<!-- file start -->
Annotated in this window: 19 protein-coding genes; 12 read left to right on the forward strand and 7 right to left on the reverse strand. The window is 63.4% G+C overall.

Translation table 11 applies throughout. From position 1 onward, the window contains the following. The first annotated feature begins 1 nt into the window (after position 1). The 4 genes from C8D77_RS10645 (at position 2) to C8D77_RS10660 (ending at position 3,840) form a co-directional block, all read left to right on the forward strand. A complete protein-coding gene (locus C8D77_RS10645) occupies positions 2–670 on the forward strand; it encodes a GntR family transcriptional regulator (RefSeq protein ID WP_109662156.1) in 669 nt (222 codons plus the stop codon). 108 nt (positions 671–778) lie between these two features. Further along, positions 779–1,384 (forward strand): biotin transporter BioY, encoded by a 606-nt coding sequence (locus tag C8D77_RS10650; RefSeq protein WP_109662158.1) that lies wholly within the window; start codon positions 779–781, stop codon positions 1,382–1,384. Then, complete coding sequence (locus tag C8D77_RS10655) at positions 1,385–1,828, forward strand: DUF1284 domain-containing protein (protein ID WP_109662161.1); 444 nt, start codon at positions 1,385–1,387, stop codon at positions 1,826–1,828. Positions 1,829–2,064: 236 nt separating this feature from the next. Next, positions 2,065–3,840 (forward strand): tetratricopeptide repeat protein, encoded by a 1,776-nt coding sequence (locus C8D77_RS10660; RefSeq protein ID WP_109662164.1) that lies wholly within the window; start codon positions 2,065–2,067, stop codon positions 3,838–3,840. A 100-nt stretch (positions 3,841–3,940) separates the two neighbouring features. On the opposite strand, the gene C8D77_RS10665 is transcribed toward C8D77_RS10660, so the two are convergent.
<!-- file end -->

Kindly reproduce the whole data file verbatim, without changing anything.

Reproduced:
Annotated in this window: 19 protein-coding genes; 12 read left to right on the forward strand and 7 right to left on the reverse strand. The window is 63.4% G+C overall.

Translation table 11 applies throughout. From position 1 onward, the window contains the following. The first annotated feature begins 1 nt into the window (after position 1). The 4 genes from C8D77_RS10645 (at position 2) to C8D77_RS10660 (ending at position 3,840) form a co-directional block, all read left to right on the forward strand. A complete protein-coding gene (locus C8D77_RS10645) occupies positions 2–670 on the forward strand; it encodes a GntR family transcriptional regulator (RefSeq protein ID WP_109662156.1) in 669 nt (222 codons plus the stop codon). 108 nt (positions 671–778) lie between these two features. Further along, positions 779–1,384 (forward strand): biotin transporter BioY, encoded by a 606-nt coding sequence (locus tag C8D77_RS10650; RefSeq protein WP_109662158.1) that lies wholly within the window; start codon positions 779–781, stop codon positions 1,382–1,384. Then, complete coding sequence (locus tag C8D77_RS10655) at positions 1,385–1,828, forward strand: DUF1284 domain-containing protein (protein ID WP_109662161.1); 444 nt, start codon at positions 1,385–1,387, stop codon at positions 1,826–1,828. Positions 1,829–2,064: 236 nt separating this feature from the next. Next, positions 2,065–3,840 (forward strand): tetratricopeptide repeat protein, encoded by a 1,776-nt coding sequence (locus C8D77_RS10660; RefSeq protein ID WP_109662164.1) that lies wholly within the window; start codon positions 2,065–2,067, stop codon positions 3,838–3,840. A 100-nt stretch (positions 3,841–3,940) separates the two neighbouring features. On the opposite strand, the gene C8D77_RS10665 is transcribed toward C8D77_RS10660, so the two are convergent.